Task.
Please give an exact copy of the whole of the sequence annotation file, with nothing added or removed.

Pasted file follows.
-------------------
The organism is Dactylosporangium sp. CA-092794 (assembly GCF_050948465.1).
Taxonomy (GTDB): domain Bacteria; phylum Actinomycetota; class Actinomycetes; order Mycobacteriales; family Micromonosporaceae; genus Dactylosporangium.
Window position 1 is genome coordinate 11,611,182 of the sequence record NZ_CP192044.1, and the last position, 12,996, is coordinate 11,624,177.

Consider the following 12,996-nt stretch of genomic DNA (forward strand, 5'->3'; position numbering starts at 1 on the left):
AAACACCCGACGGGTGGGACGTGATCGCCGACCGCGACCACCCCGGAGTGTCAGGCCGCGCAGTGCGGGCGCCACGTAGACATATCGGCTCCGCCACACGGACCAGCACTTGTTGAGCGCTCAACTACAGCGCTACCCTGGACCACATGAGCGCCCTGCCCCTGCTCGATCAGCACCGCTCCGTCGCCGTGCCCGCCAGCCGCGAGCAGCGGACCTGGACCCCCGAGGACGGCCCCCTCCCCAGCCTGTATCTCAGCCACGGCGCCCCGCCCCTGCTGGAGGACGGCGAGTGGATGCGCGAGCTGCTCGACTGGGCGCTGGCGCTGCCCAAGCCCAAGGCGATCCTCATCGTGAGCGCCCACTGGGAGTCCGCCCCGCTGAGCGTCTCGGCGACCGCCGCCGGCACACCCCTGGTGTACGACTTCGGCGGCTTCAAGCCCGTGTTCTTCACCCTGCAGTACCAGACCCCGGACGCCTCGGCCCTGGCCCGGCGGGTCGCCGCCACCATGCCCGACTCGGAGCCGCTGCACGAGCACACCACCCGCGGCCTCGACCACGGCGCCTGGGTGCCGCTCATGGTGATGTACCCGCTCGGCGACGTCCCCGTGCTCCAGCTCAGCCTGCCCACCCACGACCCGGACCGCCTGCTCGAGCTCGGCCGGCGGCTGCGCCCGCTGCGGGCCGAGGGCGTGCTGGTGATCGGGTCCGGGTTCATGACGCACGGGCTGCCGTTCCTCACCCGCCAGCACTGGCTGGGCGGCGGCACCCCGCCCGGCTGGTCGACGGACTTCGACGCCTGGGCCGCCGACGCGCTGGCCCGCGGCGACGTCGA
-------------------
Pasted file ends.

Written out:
The organism is Dactylosporangium sp. CA-092794 (assembly GCF_050948465.1).
Taxonomy (GTDB): domain Bacteria; phylum Actinomycetota; class Actinomycetes; order Mycobacteriales; family Micromonosporaceae; genus Dactylosporangium.
Window position 1 is genome coordinate 11,611,182 of the sequence record NZ_CP192044.1, and the last position, 12,996, is coordinate 11,624,177.

Consider the following 12,996-nt stretch of genomic DNA (forward strand, 5'->3'; position numbering starts at 1 on the left):
AAACACCCGACGGGTGGGACGTGATCGCCGACCGCGACCACCCCGGAGTGTCAGGCCGCGCAGTGCGGGCGCCACGTAGACATATCGGCTCCGCCACACGGACCAGCACTTGTTGAGCGCTCAACTACAGCGCTACCCTGGACCACATGAGCGCCCTGCCCCTGCTCGATCAGCACCGCTCCGTCGCCGTGCCCGCCAGCCGCGAGCAGCGGACCTGGACCCCCGAGGACGGCCCCCTCCCCAGCCTGTATCTCAGCCACGGCGCCCCGCCCCTGCTGGAGGACGGCGAGTGGATGCGCGAGCTGCTCGACTGGGCGCTGGCGCTGCCCAAGCCCAAGGCGATCCTCATCGTGAGCGCCCACTGGGAGTCCGCCCCGCTGAGCGTCTCGGCGACCGCCGCCGGCACACCCCTGGTGTACGACTTCGGCGGCTTCAAGCCCGTGTTCTTCACCCTGCAGTACCAGACCCCGGACGCCTCGGCCCTGGCCCGGCGGGTCGCCGCCACCATGCCCGACTCGGAGCCGCTGCACGAGCACACCACCCGCGGCCTCGACCACGGCGCCTGGGTGCCGCTCATGGTGATGTACCCGCTCGGCGACGTCCCCGTGCTCCAGCTCAGCCTGCCCACCCACGACCCGGACCGCCTGCTCGAGCTCGGCCGGCGGCTGCGCCCGCTGCGGGCCGAGGGCGTGCTGGTGATCGGGTCCGGGTTCATGACGCACGGGCTGCCGTTCCTCACCCGCCAGCACTGGCTGGGCGGCGGCACCCCGCCCGGCTGGTCGACGGACTTCGACGCCTGGGCCGCCGACGCGCTGGCCCGCGGCGACGTCGA